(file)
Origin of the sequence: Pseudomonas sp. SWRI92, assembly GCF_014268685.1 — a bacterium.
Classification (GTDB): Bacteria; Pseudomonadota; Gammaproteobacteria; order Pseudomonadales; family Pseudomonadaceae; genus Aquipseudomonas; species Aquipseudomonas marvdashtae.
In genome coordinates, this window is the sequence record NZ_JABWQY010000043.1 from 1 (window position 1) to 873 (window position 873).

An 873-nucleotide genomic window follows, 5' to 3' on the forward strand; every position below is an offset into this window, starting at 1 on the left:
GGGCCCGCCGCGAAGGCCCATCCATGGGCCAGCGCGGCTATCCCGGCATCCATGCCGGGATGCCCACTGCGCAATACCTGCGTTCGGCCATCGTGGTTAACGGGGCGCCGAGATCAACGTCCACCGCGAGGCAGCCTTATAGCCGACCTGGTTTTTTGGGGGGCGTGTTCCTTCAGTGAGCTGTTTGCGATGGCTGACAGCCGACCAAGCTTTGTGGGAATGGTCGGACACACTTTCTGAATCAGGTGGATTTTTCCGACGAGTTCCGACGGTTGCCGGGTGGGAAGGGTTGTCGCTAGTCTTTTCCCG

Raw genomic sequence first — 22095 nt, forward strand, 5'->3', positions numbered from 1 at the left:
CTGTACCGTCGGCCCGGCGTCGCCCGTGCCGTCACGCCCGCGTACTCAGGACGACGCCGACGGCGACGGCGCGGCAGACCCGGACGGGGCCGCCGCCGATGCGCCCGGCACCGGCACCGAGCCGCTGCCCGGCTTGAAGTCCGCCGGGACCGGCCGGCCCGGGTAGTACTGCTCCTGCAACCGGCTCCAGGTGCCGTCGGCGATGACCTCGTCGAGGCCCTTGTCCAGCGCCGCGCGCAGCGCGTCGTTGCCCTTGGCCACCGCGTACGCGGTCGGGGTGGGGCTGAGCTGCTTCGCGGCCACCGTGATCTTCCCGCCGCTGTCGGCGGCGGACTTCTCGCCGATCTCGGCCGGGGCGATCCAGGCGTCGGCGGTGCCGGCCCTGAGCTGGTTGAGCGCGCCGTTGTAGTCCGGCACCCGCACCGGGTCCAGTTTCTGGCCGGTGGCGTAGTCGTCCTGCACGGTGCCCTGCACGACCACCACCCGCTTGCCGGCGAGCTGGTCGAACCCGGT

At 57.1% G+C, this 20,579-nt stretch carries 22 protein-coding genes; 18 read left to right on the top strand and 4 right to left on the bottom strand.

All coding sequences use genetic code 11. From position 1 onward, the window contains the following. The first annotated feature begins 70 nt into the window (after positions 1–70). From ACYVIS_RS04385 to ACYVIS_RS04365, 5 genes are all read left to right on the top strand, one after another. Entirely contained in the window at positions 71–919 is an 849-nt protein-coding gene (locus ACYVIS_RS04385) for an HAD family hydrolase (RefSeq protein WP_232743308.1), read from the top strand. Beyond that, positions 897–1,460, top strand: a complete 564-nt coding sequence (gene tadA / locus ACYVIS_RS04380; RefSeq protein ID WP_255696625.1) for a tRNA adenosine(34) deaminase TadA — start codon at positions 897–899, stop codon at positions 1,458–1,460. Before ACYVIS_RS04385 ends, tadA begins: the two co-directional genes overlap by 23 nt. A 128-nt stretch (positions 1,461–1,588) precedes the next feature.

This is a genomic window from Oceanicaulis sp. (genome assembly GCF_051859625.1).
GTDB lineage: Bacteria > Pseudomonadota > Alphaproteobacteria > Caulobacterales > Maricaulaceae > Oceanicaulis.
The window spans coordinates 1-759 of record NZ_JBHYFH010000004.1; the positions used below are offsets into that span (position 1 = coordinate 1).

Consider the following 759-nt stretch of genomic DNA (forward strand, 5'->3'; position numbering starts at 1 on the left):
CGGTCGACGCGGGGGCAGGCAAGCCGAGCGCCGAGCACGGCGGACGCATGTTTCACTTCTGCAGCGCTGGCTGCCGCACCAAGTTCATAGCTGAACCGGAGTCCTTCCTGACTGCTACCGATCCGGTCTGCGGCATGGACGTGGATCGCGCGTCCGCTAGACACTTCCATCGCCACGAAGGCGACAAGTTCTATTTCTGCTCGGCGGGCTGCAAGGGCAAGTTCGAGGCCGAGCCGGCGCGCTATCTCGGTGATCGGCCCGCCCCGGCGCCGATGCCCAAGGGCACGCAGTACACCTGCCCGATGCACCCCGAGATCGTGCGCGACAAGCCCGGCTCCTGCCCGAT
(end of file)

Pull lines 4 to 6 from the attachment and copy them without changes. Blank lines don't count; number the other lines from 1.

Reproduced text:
An 873-nucleotide genomic window follows, 5' to 3' on the forward strand; every position below is an offset into this window, starting at 1 on the left:
GGGCCCGCCGCGAAGGCCCATCCATGGGCCAGCGCGGCTATCCCGGCATCCATGCCGGGATGCCCACTGCGCAATACCTGCGTTCGGCCATCGTGGTTAACGGGGCGCCGAGATCAACGTCCACCGCGAGGCAGCCTTATAGCCGACCTGGTTTTTTGGGGGGCGTGTTCCTTCAGTGAGCTGTTTGCGATGGCTGACAGCCGACCAAGCTTTGTGGGAATGGTCGGACACACTTTCTGAATCAGGTGGATTTTTCCGACGAGTTCCGACGGTTGCCGGGTGGGAAGGGTTGTCGCTAGTCTTTTCCCG

Raw genomic sequence first — 22095 nt, forward strand, 5'->3', positions numbered from 1 at the left: